‘Dear Martin’ author talks to freshmen
HOUGHTON — The first-year Michigan Technological University students gathered in the Rozsa Center Tuesday morning will all experience failure and uncertainty at some point in their lives, if they have not already.
And they should embrace that, said author Nic Stone.
“I failed freshman English, more than once, and now I’m a New York Times best-selling author,” she said. “It’s through failure that I wound up here. It’s through dropping out of college twice, leaving the country and honestly having my faith turned upside down, through trying every job there was to try and realizing none of them worked for me … all of these things are experiences that are going to help build you into the people you’re becoming.”
Her book “Dear Martin,” was this summer’s Reading as Inquiry book at Michigan Technological University. Incoming students read the book over the summer. In addition to Stone’s talk, they also met in small groups Tuesday to discuss the book.
She gave students four pieces of advice, helpfully acronymed FAIL: Find your thing; allow for the question; investigate the things that bother you; love the process, and yourself through the process.
Stone asked students how many were sure what they wanted to do. About a quarter raised their hand. Even that number surprised her.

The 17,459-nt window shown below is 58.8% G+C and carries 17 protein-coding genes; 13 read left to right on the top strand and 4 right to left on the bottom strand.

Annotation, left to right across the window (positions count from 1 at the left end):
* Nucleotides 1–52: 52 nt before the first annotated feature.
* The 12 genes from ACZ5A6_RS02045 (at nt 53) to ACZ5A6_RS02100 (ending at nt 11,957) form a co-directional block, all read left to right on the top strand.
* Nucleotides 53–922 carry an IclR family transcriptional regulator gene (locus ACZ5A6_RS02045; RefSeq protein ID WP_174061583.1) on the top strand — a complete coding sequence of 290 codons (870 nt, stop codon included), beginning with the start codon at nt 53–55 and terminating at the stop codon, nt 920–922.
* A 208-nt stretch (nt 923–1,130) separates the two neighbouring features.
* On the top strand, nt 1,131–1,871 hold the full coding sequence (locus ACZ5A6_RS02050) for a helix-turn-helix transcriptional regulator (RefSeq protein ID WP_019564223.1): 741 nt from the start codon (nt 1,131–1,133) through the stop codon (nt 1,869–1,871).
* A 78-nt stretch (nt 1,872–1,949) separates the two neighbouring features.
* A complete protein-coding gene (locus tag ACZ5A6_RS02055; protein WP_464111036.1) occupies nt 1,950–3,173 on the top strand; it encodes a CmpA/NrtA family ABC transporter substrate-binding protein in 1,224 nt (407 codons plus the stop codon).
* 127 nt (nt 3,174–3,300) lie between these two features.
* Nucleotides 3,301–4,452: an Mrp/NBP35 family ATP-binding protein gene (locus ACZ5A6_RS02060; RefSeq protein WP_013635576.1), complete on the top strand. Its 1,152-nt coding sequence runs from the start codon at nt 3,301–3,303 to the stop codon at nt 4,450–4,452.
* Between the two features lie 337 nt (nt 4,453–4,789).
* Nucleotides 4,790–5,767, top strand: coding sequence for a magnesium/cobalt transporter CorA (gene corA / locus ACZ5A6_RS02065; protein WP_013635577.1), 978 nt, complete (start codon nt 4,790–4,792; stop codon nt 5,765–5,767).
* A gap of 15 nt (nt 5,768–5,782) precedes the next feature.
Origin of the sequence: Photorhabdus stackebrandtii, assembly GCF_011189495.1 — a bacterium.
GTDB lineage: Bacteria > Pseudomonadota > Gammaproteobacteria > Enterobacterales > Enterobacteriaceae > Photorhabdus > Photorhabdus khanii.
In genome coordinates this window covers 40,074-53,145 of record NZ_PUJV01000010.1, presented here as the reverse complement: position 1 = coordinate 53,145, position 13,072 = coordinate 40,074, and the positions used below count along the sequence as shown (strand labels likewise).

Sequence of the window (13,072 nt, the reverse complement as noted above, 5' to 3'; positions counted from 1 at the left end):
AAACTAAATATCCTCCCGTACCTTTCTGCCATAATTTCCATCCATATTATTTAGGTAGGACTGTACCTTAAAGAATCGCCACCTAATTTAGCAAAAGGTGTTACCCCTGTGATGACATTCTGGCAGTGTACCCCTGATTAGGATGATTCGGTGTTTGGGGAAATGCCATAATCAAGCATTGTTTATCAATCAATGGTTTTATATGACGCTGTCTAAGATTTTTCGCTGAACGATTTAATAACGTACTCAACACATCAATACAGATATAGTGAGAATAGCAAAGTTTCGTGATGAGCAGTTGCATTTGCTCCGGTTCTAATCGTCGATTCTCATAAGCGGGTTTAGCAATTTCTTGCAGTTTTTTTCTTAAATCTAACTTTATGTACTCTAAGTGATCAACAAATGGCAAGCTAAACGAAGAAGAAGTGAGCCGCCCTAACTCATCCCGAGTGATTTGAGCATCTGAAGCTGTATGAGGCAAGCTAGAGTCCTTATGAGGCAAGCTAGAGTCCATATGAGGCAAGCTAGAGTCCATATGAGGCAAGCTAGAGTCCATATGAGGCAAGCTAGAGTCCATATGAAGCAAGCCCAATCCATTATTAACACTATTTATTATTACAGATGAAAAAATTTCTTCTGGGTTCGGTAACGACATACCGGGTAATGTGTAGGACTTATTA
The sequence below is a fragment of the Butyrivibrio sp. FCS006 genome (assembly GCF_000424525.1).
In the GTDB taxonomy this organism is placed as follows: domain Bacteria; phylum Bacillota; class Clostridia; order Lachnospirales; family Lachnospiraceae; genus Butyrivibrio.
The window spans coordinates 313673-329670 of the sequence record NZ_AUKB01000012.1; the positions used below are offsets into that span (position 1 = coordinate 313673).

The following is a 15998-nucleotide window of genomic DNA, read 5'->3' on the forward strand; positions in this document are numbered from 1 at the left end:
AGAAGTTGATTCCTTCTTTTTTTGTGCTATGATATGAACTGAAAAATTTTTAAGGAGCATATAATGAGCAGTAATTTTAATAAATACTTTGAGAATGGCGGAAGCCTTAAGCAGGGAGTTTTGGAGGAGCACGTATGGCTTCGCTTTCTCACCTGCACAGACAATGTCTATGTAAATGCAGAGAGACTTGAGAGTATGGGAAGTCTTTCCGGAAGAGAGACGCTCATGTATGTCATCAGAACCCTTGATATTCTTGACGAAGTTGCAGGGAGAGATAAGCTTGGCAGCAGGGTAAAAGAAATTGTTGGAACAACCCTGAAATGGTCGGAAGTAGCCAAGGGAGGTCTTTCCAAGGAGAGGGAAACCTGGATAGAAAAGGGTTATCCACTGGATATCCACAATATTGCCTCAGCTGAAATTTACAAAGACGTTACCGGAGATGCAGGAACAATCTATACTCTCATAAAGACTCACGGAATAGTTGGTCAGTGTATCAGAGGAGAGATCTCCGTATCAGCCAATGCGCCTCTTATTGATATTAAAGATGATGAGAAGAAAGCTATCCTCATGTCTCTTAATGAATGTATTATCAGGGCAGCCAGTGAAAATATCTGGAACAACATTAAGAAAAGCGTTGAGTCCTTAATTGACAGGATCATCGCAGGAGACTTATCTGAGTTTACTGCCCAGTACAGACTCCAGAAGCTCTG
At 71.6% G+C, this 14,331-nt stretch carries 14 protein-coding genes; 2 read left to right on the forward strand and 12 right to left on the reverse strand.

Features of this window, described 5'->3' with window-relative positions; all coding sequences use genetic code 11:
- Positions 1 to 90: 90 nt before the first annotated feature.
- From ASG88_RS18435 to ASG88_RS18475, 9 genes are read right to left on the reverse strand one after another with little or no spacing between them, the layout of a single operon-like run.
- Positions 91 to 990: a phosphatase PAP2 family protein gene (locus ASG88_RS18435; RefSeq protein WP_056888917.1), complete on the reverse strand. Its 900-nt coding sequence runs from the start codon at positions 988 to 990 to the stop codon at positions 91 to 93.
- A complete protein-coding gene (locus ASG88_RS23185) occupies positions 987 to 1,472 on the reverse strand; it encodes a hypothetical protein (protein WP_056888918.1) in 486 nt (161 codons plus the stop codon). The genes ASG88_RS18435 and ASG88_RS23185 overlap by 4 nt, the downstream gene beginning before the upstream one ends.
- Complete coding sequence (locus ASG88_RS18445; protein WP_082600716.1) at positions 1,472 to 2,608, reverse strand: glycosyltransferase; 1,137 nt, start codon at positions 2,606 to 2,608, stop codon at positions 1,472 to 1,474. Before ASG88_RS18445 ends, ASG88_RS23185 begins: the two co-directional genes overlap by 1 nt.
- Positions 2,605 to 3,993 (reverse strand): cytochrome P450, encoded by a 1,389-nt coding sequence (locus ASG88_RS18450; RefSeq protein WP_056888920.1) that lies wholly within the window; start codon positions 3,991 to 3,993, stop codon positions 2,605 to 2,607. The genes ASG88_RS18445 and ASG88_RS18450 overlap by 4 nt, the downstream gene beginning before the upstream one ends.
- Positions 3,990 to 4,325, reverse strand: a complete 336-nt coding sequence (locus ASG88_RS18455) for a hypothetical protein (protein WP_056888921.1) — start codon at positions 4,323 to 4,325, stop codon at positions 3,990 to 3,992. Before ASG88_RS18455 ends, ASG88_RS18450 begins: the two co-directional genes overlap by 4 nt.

“Those of you who don’t know, you’re good,” she said. “I didn’t figure it out until I was like 28.”
STEM students probably crave certainty and right answers, Stone said. In her own career path, she has been drawn to situations with more ambiguity. And her own sense of things that bother her — racism, homophobia, xenophobia, among others — led her to write fiction about social justice.
“Giving yourself the space to be wrong about the answers you’re coming up with will take you very far,” she said.
Stone’s book centers on Justyce McAllister, an Ivy League-bound black teenager caught up in a case of racial profiling. He starts a series of letters to the late Rev. Martin Luther King, investigating whether his ideas hold up in the 21st century.
The spark for “Dear Martin” was the murder of Jordan Davis, a black teenager who was killed after a man parked next to Davis at a gas station was threatened by the loud rap music he and his friends were playing. It resonated with Stone, who had recently given birth to a son.
“I realized he’s not going to be an infant forever,” she said. “There’s going to come a day when he gets taller, when he gets bigger, when he’s out with his friends and people make assumptions.”
King became involved after the death of Michael Brown, who was shot by a police officer in Ferguson, Missouri. The incident shook up Stone, whose father was a police officer.
After the Black Lives Matter protests, King saw commentators who compared them unfavorably to King. Many of them had to disregard history to do so, such as the mayor of Atlanta, who told protesters King would never block a freeway. (King’s marchers used the highway numerous times, including during the march to Montgomery, Alabama.)
“So that was kind of the second piece of this, me wanting to face down some kind of mythology that is now involved when we talk about the civil rights movement,” she said.
In researching the book, she found misconceptions she had about history, things she didn’t understand and questions she couldn’t answer.
“There are more questions in that book than there are answers,” she said. “There’s more stuff to discuss and try to figure out together than ‘This is what you should do about racism.'”